Libya says ready for change but Gaddafi must stay

Home, Sweet Home
Gaddafi is all smiles in his father's tent in Libya, August 1973. The "Brother Leader" was raised in a Berber family that lived in traditional Bedouin shelters.

"No one can come to Libya and say: you have to lose your leader or your system or your regime. Who are you to stay that?"     ("tell me who the fuck are you?" ~ the Who)
TRIPOLI | Mon Apr 4, 2011 7:23pm EDT
TRIPOLI (Reuters) - Libya is ready to hold elections and reform its political system but only its own people can decide whether leader Muammar Gaddafi can stay at the helm, a government spokesman said on Monday.
"We could have any political system, any changes: constitution, election, anything, but the leader has to lead this forward. This is our belief," said Mussa Ibrahim, when asked about the content of negotiations with the West.
"Who are you to decide what Libyans should do? Why don't they (Western powers) say: we need the Libyan people to decide whether the Libyan leader should stay or go, to decide whether to have a different political system or not.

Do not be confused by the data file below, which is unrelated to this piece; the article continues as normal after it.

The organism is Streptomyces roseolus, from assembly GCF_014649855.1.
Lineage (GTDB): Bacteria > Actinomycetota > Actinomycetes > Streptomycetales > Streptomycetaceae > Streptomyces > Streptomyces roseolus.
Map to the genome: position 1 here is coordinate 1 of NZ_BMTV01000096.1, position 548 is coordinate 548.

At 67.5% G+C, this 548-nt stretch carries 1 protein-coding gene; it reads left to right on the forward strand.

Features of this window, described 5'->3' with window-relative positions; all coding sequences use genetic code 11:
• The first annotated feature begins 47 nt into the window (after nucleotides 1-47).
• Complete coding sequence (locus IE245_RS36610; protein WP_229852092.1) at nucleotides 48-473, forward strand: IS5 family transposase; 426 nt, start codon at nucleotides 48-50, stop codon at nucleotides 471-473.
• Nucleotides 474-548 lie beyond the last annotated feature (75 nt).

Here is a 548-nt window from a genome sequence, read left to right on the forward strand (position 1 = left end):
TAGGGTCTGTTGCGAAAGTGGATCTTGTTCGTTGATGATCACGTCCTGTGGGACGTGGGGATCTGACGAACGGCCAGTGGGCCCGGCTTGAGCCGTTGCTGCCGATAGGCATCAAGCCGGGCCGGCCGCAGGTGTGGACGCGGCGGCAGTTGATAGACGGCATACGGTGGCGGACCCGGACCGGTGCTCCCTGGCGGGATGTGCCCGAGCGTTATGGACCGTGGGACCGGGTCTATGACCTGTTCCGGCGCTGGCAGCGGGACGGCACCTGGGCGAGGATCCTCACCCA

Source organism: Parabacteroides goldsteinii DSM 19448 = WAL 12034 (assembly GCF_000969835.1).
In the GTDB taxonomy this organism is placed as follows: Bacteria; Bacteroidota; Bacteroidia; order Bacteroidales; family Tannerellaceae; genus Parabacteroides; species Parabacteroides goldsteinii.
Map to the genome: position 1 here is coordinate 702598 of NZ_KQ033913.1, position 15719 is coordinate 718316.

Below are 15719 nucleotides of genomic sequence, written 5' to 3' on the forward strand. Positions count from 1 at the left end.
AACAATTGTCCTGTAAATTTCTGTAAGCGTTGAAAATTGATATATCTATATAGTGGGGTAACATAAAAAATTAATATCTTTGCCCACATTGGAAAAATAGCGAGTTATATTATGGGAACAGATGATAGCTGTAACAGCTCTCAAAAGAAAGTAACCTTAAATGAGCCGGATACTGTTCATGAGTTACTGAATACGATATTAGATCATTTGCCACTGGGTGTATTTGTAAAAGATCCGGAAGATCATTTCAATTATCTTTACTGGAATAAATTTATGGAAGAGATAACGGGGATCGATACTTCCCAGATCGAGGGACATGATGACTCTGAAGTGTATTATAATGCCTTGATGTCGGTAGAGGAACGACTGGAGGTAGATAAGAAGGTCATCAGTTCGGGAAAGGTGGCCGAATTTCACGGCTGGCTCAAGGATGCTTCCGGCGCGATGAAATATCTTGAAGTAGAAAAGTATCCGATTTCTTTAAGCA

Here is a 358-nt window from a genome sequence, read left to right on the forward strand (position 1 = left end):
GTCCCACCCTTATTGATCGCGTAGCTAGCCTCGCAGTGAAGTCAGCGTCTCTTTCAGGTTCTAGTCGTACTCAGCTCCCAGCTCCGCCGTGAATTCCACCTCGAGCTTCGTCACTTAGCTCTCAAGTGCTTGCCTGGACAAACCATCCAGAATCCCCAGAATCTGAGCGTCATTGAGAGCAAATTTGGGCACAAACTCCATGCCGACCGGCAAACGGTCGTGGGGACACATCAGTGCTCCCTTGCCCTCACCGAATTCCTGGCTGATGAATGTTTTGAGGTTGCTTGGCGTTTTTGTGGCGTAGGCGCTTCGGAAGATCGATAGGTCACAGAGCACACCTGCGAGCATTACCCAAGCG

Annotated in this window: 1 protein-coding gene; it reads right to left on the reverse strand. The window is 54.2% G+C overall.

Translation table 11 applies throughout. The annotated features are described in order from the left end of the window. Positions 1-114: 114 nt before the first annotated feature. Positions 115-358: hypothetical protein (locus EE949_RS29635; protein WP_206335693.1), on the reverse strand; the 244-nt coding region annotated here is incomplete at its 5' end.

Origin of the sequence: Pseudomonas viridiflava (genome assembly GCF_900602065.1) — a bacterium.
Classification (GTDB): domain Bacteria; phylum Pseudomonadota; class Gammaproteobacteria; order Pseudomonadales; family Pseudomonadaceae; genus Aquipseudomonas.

"No one can come to Libya and say: you have to lose your leader or your system or your regime. Who are you to stay that?"
He said no conditions could be imposed on Libya from abroad, even though the country was ready to discuss proposals aimed at bringing more democracy, transparency, press freedom and anti-corruption laws.
"Don't decide our future from abroad, give us a proposal for change from within," he said.
"The leader has no official position to step down from. ... He has a symbolic significance for the Libyan people. How Libya is governed is a different matter. What kind of political system is implemented in the country is a different matter. This is a question we can talk about."
He accused some Western leaders of trying to topple Gaddafi out of personal interest or for economic gain.
"We know there are some politicians in power in the West who just have a personal problem with the leader," he said. "Others have economic interests which they think would be served better if the government collapsed."
He denied allegations that government forces were involved in any attacks against civilians, adding that Libya regretted Italy's decision to back the rebels.
"We are not attacking any civilians, I assure you. We never in this crisis attacked any civilians. ... I will not stand and speak for a government that kills civilians. Who do you think we are, monsters?"


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